During the holiday season and as time passes, many of us reflect on Christmas memories of the past.  Most of these memories were created in our homes.  Unlike my children who have lived in six different houses, I only lived in two homes during my childhood. The first Christmas memory that I can recall is when my family lived in a red brick, ranch style home in Forest Park, a suburb of Atlanta.  After dinner on Christmas Eve, my mom suggested that my dad take my sister and me out for a ride to look at Christmas lights.  Upon our return, I discovered, much to my amazement, that Santa had already been to my house because toys were piled underneath our artificial Christmas tree and our stockings were filled with goodies.  I bragged to all of my neighborhood friends that year that Santa had visited my house first. In retrospect, I imagine my parents did not want us to wake them at three o’clock Christmas morning ready to open gifts.

       Another Christmas memory that I recollect is when I was ten years old.  My family lived in a slightly larger ranch style house with a basement.  Knowing that her daughters would never step foot down there alone because it was dark and gloomy and being the artistic person that she was, my mom transformed the basement walls into a circus with giraffes, an elephant, and a seal balancing a ball on his nose.  This particular Christmas, I had asked for a stereo/record player combo, and my sister had asked for a watch.  However, my mom insinuated that we should not get our hopes up this year.  I sulked that Christmas season.  Our family tradition was to open one gift Christmas Eve, and the remainder of gifts were opened on Christmas Day.  My mom suggested that we open all of our gifts Christmas Eve, probably for the same reason Santa had arrived early that one year.  I was not happy about this decision until I found out that it involved a treasure hunt.  My sister and I had a small box to open that contained a note that sent us in search of multiple scraps of paper throughout our home.  We found notes in closets, cabinets, and drawers until we discovered a note directing us to the basement.  We raced down those stairs and into the familiar circus scenes we had grown to love.  Our note gave hints on where to find the next note.  We must have reached into what seemed like a hundred Mason canning jars until we found the last note, which said to go look under the Christmas tree where this hunt had begun.  I dashed past my sister up those stairs to find the stereo and watch that we had wished for underneath our familiar Christmas tree.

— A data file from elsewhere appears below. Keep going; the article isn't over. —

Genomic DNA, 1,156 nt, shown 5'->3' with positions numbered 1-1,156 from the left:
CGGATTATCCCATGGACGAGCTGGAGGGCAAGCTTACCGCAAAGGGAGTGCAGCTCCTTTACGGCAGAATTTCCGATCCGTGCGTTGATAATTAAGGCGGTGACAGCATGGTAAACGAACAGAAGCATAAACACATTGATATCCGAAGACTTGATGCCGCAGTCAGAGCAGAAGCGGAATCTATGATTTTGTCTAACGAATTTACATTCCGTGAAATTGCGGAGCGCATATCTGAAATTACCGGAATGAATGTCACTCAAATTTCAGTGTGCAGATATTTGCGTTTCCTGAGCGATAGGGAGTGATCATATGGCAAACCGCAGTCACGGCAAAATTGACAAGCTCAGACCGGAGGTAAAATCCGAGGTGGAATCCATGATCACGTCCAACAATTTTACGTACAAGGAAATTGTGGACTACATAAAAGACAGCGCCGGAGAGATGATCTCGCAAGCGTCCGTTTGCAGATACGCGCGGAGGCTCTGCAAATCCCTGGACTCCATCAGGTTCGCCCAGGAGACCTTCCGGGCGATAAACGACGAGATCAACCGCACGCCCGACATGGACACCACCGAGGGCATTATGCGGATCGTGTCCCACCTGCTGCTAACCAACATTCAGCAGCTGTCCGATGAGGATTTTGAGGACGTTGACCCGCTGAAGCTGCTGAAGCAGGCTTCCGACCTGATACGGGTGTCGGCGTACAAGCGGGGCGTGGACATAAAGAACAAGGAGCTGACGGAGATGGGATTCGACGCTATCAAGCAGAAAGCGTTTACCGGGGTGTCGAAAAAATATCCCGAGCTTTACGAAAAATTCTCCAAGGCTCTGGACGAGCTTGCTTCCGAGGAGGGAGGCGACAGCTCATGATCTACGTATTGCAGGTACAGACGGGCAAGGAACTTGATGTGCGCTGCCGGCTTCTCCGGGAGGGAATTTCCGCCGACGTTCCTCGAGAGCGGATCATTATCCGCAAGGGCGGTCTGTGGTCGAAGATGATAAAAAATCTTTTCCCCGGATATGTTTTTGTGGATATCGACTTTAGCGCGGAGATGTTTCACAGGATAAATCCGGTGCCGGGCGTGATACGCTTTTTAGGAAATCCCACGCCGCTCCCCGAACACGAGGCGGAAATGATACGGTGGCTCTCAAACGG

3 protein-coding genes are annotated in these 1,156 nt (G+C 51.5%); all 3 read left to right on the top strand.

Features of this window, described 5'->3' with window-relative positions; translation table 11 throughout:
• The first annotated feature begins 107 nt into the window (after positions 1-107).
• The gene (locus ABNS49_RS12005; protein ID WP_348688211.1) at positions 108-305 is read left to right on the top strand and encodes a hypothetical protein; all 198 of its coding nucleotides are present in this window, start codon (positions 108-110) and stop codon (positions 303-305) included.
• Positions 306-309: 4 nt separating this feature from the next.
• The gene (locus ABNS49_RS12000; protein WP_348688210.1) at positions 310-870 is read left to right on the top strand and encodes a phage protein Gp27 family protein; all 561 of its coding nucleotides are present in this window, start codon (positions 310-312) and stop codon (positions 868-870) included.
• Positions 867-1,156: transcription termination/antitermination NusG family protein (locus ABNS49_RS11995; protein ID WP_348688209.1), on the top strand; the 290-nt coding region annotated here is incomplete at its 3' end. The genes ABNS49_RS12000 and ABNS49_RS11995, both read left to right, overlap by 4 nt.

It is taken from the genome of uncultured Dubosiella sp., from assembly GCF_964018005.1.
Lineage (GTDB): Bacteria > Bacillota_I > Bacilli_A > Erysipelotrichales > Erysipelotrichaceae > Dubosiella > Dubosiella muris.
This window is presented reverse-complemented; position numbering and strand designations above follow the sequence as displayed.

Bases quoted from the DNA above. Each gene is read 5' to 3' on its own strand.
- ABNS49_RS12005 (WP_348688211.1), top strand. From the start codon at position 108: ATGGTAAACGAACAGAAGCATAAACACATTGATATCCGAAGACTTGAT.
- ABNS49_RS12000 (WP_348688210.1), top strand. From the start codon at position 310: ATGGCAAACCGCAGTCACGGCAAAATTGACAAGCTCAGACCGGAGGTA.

The last Christmas memory is indelible because it was my senior year of high school and would be the last Christmas that my family would spend under one roof.  Having only been asleep for a short time Christmas Eve, I was startled awake by people yelling.  I thought I was dreaming but quickly realized it was not a dream when my mom burst into my room instructing me to get dressed.  Either she was not making much sense, or I was still half asleep, but she kept saying something about a gas leak.  I ran to look out the bathroom window to see huge flames escalating into the winter’s night sky far in the distance.  Emergency personnel were evacuating our neighborhood, and my mom instructed me that we would need to drive all of our vehicles.  Because of the mass exodus from our neighborhood, I was not able to keep up with my parents’ cars, and there was no such thing as a cell phone at this time. In my baby blue VW Bug, I followed my neighbor to the police station.  Eventually, I was reunited with my parents, and, at three o’clock in the morning, we were assured that the gas leak had been contained and that we could return safely to our home.  For once, it was neither my sister nor I who awakened our parents too early on Christmas day.  My dad made us omelets for breakfast, and we opened gifts before going to bed as the sun was beginning to rise.  I was grateful our home was still intact, and it never looked more inviting than that eventful Christmas day.  As we approach this holiday season, my wish is that we would reflect on the houses that we have purchased and sold and on the fond memories that made them a home.